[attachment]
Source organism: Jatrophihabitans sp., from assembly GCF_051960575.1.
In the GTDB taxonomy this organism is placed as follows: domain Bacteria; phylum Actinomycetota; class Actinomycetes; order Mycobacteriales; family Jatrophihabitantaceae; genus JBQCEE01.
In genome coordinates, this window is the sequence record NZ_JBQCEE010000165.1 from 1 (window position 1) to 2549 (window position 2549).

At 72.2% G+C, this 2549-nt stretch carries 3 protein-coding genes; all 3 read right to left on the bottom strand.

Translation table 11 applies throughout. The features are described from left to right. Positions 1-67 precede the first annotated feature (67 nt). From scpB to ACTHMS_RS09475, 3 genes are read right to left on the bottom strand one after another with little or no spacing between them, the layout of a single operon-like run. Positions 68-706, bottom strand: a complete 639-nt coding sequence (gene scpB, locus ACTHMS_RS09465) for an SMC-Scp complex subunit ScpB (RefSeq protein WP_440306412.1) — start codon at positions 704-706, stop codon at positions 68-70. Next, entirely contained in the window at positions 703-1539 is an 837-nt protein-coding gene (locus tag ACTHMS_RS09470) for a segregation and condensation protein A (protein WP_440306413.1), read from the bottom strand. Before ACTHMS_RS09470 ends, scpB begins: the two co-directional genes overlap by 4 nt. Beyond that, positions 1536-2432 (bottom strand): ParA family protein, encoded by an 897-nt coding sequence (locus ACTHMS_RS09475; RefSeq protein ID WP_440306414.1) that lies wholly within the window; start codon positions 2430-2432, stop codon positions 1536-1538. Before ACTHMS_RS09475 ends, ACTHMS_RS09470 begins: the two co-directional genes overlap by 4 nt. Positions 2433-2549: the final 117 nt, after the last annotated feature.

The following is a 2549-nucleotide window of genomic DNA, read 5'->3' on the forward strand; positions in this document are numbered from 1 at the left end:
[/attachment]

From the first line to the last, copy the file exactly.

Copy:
Source organism: Jatrophihabitans sp., from assembly GCF_051960575.1.
In the GTDB taxonomy this organism is placed as follows: domain Bacteria; phylum Actinomycetota; class Actinomycetes; order Mycobacteriales; family Jatrophihabitantaceae; genus JBQCEE01.
In genome coordinates, this window is the sequence record NZ_JBQCEE010000165.1 from 1 (window position 1) to 2549 (window position 2549).

At 72.2% G+C, this 2549-nt stretch carries 3 protein-coding genes; all 3 read right to left on the bottom strand.

Translation table 11 applies throughout. The features are described from left to right. Positions 1-67 precede the first annotated feature (67 nt). From scpB to ACTHMS_RS09475, 3 genes are read right to left on the bottom strand one after another with little or no spacing between them, the layout of a single operon-like run. Positions 68-706, bottom strand: a complete 639-nt coding sequence (gene scpB, locus ACTHMS_RS09465) for an SMC-Scp complex subunit ScpB (RefSeq protein WP_440306412.1) — start codon at positions 704-706, stop codon at positions 68-70. Next, entirely contained in the window at positions 703-1539 is an 837-nt protein-coding gene (locus tag ACTHMS_RS09470) for a segregation and condensation protein A (protein WP_440306413.1), read from the bottom strand. Before ACTHMS_RS09470 ends, scpB begins: the two co-directional genes overlap by 4 nt. Beyond that, positions 1536-2432 (bottom strand): ParA family protein, encoded by an 897-nt coding sequence (locus ACTHMS_RS09475; RefSeq protein ID WP_440306414.1) that lies wholly within the window; start codon positions 2430-2432, stop codon positions 1536-1538. Before ACTHMS_RS09475 ends, ACTHMS_RS09470 begins: the two co-directional genes overlap by 4 nt. Positions 2433-2549: the final 117 nt, after the last annotated feature.

The following is a 2549-nucleotide window of genomic DNA, read 5'->3' on the forward strand; positions in this document are numbered from 1 at the left end: